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How a Thomas the Tank Engine fandom made me less cynical about the internet

Amid all the moral panic about what young people get up to online, some are just forming extremely wholesome, nostalgic fan communities

As Brexit hangs over the the United Kingdom like whatever the force is in Final Destination that will at some point inevitably kill everyone, it’s hard to avoid just how angry people are online. I wake up each day and wonder, ‘what will people be angry about today?’ It’s easy to get cynical about things, and even to imagine that everything is worse than it really is. Cynicism protects us from being disappointed. Tim Bewes’s book Cynicism and Postmodernity describes postmodern cynicism as “a melancholic, self-pitying reaction to the apparent disintegration of political reality”.

My own cynicism recently led me, a grown man, to unexpectedly develop a deep and decidedly un-cynical interest in Thomas the Tank Engine. TTTE, I accidentally discovered, has a big online fandom consisting of teenage train fans who will not be pleased with you if you misrepresent their favourite kids’ show. Such was the flippant mistake I made when I used an episode of TTTE as a prop on which to hang a joke about Brexit, the ongoing but very real dramatisation of the political destruction of the United Kingdom.

If you cast your mind back to a few years ago, you might remember that TTTE was the subject of a number of articles accusing it of being a ‘story of neurosis, oppression, abuse and post-traumatic stress’, or a ‘repressive, authoritarian’ series teaching conservative morals to kids. The articles suggesting that TTTE was a dystopia concentrated in particular on the episode in which Henry refuses to leave his tunnel, and so is bricked up inside it by the Fat Controller (or Topham Hatt, as he’s called in the US version).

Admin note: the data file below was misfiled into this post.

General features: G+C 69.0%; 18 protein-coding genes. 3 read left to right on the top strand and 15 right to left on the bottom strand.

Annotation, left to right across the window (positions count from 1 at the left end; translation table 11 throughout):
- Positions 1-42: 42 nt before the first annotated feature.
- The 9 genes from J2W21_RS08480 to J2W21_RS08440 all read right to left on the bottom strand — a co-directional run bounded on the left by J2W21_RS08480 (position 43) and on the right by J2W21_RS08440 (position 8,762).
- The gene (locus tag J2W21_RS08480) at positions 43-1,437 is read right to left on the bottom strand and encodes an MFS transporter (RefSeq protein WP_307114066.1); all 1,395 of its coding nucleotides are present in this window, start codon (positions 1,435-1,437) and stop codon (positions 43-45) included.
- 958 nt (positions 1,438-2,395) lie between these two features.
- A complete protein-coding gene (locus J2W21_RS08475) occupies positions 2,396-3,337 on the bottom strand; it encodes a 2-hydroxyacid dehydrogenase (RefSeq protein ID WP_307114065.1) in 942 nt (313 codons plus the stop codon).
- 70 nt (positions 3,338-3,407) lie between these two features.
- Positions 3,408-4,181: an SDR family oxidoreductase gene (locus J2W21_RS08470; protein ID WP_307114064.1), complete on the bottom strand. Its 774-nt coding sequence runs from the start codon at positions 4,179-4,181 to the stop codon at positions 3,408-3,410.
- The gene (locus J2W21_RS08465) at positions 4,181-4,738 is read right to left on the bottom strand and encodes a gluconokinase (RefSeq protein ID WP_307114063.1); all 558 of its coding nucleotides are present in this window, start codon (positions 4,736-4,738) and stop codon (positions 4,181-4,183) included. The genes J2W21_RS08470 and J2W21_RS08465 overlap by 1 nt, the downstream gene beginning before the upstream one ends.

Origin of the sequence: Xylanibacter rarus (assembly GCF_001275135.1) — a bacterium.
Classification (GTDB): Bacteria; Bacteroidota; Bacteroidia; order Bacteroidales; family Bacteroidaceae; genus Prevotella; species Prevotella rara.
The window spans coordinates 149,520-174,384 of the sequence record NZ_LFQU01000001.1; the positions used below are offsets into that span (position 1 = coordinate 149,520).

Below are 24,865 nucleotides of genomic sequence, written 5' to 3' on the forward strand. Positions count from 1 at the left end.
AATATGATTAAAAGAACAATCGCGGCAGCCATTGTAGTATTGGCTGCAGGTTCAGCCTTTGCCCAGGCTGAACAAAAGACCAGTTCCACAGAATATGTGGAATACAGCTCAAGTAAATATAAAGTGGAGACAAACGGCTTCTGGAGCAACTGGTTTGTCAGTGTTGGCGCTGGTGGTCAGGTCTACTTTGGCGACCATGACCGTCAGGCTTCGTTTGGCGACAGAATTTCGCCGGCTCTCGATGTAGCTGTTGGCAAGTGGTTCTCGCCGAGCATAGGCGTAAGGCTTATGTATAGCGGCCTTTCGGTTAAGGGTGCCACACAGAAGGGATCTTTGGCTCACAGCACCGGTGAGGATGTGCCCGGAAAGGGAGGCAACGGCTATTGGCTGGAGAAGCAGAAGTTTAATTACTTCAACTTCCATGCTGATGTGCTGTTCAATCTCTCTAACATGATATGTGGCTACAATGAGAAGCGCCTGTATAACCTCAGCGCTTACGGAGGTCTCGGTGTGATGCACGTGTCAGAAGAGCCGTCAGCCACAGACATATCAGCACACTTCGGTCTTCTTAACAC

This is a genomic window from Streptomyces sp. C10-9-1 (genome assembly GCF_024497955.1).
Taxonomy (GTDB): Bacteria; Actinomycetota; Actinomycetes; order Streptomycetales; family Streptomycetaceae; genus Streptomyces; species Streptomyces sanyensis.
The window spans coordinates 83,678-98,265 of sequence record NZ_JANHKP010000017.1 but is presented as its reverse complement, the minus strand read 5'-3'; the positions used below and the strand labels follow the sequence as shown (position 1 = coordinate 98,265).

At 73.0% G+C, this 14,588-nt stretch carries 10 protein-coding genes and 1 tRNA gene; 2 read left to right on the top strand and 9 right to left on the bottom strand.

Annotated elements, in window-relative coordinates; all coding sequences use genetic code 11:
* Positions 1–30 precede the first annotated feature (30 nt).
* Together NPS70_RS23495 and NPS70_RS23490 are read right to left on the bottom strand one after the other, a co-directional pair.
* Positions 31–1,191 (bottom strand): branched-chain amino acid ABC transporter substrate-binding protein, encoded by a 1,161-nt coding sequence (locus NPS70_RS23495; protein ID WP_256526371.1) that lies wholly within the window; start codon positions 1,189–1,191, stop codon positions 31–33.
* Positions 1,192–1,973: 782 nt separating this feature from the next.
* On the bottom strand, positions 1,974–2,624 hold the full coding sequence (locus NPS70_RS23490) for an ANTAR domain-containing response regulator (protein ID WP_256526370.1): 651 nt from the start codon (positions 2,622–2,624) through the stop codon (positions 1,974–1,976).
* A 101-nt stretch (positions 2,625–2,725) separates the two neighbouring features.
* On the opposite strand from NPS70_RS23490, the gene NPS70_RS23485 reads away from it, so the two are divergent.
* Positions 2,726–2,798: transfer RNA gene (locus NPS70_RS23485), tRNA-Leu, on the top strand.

Having suggested on Twitter that the United Kingdom is in danger of being bricked up in its tunnel forever, just like Henry (see above), I soon learned that TTTE fans were not as amused by my joke as I was. They flocked to my tweet to tell me that Henry the moody train isn’t locked in a tunnel forever, but gets out in the next episode.

These fans had a much more straightforward, less sinister reading of the Henry incident, and they were sick of seeing people like me misrepresent the story. Given that the original books were written in the 1940s by an Anglican minister, Reverend Wilbert Awdry, it’s true that the original stories reflect a stricter approach to disciplining children than we’re comfortable with today. If you take the scene where Henry gets bricked up in his tunnel out of context, it’s definitely weird – but perhaps it’s also going out on a limb to suggest, as the New Yorker did, that TTTE is “a premodern corporate-totalitarian dystopia”. If you’re seeing dystopias everywhere, it might say more about the society we live in now and our levels of cynicism than anything inherent in the stories a priest told his son at bedtime in the 1940s.

I found this earnest, literal response to my tweet odd, and became intrigued by these people and their love for anthropomorphic trains. So, I asked them to fill out a questionnaire about themselves. I found out that 72 per cent of the 89 respondents were 18 or under, with the majority also having a technical interest in trains (which grew out of the show). I didn’t specifically ask about gender, but one fan on Twitter told me that “There are very few female Thomas fans in this community. And usually they are treated with upmost (sic) respect because they’re female. I guess it’s the same thing for the video game community. Whenever a girl says ‘oh yeah I like this thing’ the fans worship her.”